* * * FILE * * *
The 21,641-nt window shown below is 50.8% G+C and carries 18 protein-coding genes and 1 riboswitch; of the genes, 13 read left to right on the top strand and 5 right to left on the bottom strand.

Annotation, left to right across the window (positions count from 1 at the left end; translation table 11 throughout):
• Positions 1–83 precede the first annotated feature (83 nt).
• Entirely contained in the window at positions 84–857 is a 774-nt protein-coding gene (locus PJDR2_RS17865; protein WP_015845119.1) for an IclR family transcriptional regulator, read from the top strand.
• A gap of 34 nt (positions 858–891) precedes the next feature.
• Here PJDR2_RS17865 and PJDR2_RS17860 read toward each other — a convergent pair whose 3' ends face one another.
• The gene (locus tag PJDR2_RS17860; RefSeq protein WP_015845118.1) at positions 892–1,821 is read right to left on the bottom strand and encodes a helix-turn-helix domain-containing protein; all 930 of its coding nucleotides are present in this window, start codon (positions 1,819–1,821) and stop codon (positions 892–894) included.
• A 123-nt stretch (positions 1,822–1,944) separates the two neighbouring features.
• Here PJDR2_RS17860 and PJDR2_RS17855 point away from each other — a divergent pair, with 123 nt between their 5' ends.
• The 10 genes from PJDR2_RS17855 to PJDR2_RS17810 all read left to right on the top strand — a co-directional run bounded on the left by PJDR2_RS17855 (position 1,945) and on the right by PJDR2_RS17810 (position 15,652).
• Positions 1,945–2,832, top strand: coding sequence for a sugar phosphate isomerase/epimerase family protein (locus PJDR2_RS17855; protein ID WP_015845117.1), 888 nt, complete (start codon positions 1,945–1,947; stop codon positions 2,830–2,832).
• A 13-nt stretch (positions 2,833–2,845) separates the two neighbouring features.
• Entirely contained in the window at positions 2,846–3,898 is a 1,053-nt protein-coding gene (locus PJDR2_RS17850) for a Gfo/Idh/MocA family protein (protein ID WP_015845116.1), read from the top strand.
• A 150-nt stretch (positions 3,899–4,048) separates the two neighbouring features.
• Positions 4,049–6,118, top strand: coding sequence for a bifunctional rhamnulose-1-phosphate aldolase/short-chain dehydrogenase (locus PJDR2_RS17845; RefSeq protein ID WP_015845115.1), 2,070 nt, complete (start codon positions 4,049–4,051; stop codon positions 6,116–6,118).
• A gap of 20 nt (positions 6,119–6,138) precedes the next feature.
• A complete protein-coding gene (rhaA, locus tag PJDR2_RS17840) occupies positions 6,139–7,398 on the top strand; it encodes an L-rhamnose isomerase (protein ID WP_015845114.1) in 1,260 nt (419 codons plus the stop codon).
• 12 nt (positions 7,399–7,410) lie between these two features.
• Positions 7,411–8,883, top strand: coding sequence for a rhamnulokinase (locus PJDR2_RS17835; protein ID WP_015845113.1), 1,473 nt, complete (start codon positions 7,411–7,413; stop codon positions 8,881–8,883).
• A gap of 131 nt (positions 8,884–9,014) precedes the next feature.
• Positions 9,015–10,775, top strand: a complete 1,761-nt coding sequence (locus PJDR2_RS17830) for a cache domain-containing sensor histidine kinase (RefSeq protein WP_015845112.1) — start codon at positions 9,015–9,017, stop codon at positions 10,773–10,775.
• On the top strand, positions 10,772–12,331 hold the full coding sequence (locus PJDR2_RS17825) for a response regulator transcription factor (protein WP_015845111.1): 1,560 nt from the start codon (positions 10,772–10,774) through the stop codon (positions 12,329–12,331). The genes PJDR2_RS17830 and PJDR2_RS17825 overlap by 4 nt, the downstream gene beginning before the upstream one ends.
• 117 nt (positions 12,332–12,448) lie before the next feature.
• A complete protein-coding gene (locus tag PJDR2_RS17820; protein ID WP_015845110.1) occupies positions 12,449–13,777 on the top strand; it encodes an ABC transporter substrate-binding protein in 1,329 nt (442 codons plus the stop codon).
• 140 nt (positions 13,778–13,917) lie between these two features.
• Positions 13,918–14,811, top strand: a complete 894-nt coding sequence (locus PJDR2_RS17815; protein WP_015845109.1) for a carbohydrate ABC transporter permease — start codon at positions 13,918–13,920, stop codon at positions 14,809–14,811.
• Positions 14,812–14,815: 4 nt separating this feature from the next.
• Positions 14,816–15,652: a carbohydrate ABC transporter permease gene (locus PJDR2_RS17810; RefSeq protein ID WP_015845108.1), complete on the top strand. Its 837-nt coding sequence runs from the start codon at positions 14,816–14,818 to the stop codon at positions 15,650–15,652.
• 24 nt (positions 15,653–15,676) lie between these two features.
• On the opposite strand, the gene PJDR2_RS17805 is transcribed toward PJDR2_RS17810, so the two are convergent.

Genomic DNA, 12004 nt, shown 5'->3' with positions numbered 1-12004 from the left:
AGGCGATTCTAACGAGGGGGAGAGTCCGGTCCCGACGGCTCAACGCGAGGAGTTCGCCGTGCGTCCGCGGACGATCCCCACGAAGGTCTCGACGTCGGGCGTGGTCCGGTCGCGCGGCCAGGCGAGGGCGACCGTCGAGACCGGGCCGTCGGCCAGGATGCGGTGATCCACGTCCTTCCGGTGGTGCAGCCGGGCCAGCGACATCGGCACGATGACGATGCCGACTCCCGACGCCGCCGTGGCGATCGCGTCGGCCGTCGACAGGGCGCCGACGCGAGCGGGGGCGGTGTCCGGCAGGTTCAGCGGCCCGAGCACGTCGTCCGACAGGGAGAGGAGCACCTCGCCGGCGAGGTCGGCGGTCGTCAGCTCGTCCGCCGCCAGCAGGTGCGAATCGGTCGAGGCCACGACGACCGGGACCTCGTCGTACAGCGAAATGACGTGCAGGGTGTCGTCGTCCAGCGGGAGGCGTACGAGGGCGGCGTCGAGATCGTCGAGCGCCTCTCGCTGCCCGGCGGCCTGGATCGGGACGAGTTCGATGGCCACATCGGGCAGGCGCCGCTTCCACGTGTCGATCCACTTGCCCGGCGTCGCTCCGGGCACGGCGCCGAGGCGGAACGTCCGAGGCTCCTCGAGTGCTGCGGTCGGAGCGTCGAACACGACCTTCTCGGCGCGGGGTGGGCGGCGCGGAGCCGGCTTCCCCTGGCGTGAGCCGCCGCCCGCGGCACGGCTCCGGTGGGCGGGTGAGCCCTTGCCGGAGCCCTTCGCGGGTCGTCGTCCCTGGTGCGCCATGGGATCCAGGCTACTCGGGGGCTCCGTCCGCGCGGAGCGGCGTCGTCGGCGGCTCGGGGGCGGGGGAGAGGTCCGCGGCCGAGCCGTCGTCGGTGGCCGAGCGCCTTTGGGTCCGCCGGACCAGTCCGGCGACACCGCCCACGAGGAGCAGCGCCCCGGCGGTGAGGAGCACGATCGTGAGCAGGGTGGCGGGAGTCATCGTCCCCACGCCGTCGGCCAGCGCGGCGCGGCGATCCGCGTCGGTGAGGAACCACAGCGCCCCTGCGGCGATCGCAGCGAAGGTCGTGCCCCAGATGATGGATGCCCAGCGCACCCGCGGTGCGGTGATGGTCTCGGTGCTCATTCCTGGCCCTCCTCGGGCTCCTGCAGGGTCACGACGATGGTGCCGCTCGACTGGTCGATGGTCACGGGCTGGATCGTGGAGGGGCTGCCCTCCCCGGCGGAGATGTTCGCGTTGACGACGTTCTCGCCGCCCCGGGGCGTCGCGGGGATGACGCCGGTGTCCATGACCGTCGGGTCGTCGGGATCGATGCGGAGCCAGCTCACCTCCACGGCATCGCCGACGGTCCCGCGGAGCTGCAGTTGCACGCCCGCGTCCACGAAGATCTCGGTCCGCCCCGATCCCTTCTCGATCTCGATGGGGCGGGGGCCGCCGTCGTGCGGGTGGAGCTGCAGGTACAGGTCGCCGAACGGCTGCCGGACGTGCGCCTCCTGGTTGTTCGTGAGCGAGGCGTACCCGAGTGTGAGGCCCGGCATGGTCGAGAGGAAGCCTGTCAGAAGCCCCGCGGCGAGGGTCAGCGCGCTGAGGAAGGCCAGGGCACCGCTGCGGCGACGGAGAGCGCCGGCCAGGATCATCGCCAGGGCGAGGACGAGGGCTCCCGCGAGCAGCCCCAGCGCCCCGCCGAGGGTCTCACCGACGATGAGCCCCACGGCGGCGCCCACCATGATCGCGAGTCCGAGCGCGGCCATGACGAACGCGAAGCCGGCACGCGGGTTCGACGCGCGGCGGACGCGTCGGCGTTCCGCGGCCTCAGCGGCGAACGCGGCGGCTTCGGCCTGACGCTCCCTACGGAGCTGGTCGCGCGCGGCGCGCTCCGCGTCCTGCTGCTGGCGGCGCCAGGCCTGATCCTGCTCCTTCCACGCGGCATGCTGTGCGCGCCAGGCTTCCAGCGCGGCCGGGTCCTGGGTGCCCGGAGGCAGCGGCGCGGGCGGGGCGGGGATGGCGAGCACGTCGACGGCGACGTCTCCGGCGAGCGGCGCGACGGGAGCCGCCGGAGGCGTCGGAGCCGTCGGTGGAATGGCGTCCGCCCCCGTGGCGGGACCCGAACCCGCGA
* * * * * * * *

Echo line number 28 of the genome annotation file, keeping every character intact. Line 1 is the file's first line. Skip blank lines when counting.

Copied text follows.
• Positions 14,816–15,652: a carbohydrate ABC transporter permease gene (locus PJDR2_RS17810; RefSeq protein ID WP_015845108.1), complete on the top strand. Its 837-nt coding sequence runs from the start codon at positions 14,816–14,818 to the stop codon at positions 15,650–15,652.